The photos in this entry are from what I call Pig Squeal Village which is a village I found many months ago and upon arriving in this village I wondered how on earth the locals could actually lived there. I have been riding China for almost a decade now, through hundreds of villages that have never seen a foreigner before, therefore they come out in droves just to see and touch me to see if I am real, but sometimes, only sometimes I look back and wonder if they are actually real.

How can they live with such sounds of torture?

Piggeries smell and sound like nothing you have ever smelt and heard before and if you put many of them together in the same very small village then you have not only the first Exorcist movie but all of the movies that deal with exorcisms put together. When it comes to the sounds of torture all I have to compare are crazy eighties horror movies combined with movies such as the SAW series etc.

My school has several adult pigs and they are worse than any movie I have ever heard! Sometimes I feel that I should turn off Slayer in exchange for Stryper!

<u>The Food In This Entry</u>

Throughout my nearing fourteen years of travelling and blogging I have found myself to be extremely diverse and open to different cultures and realities BUT I also find myself to be a little too hypocritical when it comes to the things I live, say and eat. Though I probably will never return to the Pig Squeal Village due the immense stench and evil sounds I find that I still continue to eat pork.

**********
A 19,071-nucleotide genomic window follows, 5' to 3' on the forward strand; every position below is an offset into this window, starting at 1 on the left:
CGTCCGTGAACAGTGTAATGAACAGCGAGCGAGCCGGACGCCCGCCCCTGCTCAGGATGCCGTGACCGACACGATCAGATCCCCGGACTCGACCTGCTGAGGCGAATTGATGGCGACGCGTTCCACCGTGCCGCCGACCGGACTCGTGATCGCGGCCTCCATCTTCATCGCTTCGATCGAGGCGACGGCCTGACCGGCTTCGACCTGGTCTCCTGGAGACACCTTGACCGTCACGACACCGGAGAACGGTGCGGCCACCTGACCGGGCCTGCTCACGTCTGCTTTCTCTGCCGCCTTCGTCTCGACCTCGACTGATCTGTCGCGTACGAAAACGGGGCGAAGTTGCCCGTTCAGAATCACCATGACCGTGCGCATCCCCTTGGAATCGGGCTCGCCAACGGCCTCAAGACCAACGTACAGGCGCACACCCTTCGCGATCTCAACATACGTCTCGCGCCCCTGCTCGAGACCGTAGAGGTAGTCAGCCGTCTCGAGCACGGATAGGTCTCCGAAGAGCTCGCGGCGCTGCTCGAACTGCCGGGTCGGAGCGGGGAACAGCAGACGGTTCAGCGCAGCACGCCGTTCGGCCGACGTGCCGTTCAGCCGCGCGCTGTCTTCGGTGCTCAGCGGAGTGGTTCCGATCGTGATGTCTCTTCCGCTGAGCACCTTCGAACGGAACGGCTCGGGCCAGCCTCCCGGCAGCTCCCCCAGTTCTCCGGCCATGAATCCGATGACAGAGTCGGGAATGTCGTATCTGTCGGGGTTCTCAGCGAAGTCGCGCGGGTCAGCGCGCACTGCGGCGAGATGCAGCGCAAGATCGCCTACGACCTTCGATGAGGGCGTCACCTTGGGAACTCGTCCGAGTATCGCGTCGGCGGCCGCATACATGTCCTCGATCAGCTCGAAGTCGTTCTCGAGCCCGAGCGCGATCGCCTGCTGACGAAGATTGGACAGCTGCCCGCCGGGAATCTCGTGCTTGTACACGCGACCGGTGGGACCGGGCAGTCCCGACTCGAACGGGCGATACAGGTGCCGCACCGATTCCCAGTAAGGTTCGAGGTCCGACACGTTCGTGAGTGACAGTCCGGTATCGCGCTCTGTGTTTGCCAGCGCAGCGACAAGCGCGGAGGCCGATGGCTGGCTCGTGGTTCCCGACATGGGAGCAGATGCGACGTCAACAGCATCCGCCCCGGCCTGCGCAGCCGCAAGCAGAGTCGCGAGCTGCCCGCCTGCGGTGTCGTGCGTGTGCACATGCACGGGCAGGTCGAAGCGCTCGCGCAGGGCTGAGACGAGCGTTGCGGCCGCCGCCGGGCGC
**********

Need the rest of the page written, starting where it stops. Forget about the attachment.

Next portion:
The noodle dish in this entry is what is known as Da Pai (big pork chop) and the huge pork chop is slow cooked for many hours and totally melts upon entering your mouth. The noodles are Xinjiang Hand Pulled Noodles (La Mian) and together they make up one of the most amazing noodle dishes I have ever tasted.

Yes I can hear all of the 'oh my gawd, what a hypocrite' thoughts. Yet so many continue to eat chicken, eggs, beef and of course lamb.

<u>The Students In this Entry</u>

The student photos in this entry are actually from last winter and I included them as some of my pre-school students are actually from Pig Squeal Village. Beers N Noodles toya…..shane ___________________________________________________________

The soundtrack to this entry was by REM The album was &#8216;Automatic for the People & Monster’ ____________________________________________________________

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Posted by eddakath 17:00 Archived in China